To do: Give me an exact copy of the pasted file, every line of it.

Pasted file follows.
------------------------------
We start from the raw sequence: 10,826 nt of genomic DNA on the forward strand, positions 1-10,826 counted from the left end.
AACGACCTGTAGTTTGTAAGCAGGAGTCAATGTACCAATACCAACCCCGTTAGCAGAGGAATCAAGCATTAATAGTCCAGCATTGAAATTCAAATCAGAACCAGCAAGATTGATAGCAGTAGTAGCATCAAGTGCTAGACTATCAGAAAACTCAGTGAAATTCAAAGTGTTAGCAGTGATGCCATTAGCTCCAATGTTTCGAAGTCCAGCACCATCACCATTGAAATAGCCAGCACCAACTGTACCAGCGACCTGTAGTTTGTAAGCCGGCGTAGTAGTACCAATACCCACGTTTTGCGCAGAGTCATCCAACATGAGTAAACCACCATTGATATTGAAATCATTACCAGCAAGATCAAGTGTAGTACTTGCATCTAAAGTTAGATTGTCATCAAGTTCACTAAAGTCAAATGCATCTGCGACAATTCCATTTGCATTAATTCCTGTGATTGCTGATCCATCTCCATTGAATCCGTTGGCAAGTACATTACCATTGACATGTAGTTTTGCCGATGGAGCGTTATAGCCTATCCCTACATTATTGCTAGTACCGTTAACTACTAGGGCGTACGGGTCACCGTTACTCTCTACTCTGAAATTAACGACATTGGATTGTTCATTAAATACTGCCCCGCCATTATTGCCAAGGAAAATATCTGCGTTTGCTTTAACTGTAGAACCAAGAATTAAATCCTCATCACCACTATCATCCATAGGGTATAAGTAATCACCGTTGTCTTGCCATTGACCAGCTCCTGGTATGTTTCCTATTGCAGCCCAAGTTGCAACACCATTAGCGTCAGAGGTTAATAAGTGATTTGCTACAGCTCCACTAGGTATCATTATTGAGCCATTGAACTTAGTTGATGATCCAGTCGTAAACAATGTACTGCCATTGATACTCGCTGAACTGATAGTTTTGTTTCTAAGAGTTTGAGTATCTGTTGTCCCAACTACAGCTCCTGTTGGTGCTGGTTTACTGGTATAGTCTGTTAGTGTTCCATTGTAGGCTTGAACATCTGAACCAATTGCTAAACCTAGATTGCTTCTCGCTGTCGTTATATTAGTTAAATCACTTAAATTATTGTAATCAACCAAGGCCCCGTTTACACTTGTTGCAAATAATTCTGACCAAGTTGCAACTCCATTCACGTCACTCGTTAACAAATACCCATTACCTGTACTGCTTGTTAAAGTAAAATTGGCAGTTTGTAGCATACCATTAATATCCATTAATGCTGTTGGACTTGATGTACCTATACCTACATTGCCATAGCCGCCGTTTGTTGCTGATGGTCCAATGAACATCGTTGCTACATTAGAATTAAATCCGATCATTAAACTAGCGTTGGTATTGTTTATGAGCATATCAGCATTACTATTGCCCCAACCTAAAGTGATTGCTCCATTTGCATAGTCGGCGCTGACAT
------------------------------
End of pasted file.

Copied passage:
We start from the raw sequence: 10,826 nt of genomic DNA on the forward strand, positions 1-10,826 counted from the left end.
AACGACCTGTAGTTTGTAAGCAGGAGTCAATGTACCAATACCAACCCCGTTAGCAGAGGAATCAAGCATTAATAGTCCAGCATTGAAATTCAAATCAGAACCAGCAAGATTGATAGCAGTAGTAGCATCAAGTGCTAGACTATCAGAAAACTCAGTGAAATTCAAAGTGTTAGCAGTGATGCCATTAGCTCCAATGTTTCGAAGTCCAGCACCATCACCATTGAAATAGCCAGCACCAACTGTACCAGCGACCTGTAGTTTGTAAGCCGGCGTAGTAGTACCAATACCCACGTTTTGCGCAGAGTCATCCAACATGAGTAAACCACCATTGATATTGAAATCATTACCAGCAAGATCAAGTGTAGTACTTGCATCTAAAGTTAGATTGTCATCAAGTTCACTAAAGTCAAATGCATCTGCGACAATTCCATTTGCATTAATTCCTGTGATTGCTGATCCATCTCCATTGAATCCGTTGGCAAGTACATTACCATTGACATGTAGTTTTGCCGATGGAGCGTTATAGCCTATCCCTACATTATTGCTAGTACCGTTAACTACTAGGGCGTACGGGTCACCGTTACTCTCTACTCTGAAATTAACGACATTGGATTGTTCATTAAATACTGCCCCGCCATTATTGCCAAGGAAAATATCTGCGTTTGCTTTAACTGTAGAACCAAGAATTAAATCCTCATCACCACTATCATCCATAGGGTATAAGTAATCACCGTTGTCTTGCCATTGACCAGCTCCTGGTATGTTTCCTATTGCAGCCCAAGTTGCAACACCATTAGCGTCAGAGGTTAATAAGTGATTTGCTACAGCTCCACTAGGTATCATTATTGAGCCATTGAACTTAGTTGATGATCCAGTCGTAAACAATGTACTGCCATTGATACTCGCTGAACTGATAGTTTTGTTTCTAAGAGTTTGAGTATCTGTTGTCCCAACTACAGCTCCTGTTGGTGCTGGTTTACTGGTATAGTCTGTTAGTGTTCCATTGTAGGCTTGAACATCTGAACCAATTGCTAAACCTAGATTGCTTCTCGCTGTCGTTATATTAGTTAAATCACTTAAATTATTGTAATCAACCAAGGCCCCGTTTACACTTGTTGCAAATAATTCTGACCAAGTTGCAACTCCATTCACGTCACTCGTTAACAAATACCCATTACCTGTACTGCTTGTTAAAGTAAAATTGGCAGTTTGTAGCATACCATTAATATCCATTAATGCTGTTGGACTTGATGTACCTATACCTACATTGCCATAGCCGCCGTTTGTTGCTGATGGTCCAATGAACATCGTTGCTACATTAGAATTAAATCCGATCATTAAACTAGCGTTGGTATTGTTTATGAGCATATCAGCATTACTATTGCCCCAACCTAAAGTGATTGCTCCATTTGCATAGTCGGCGCTGACAT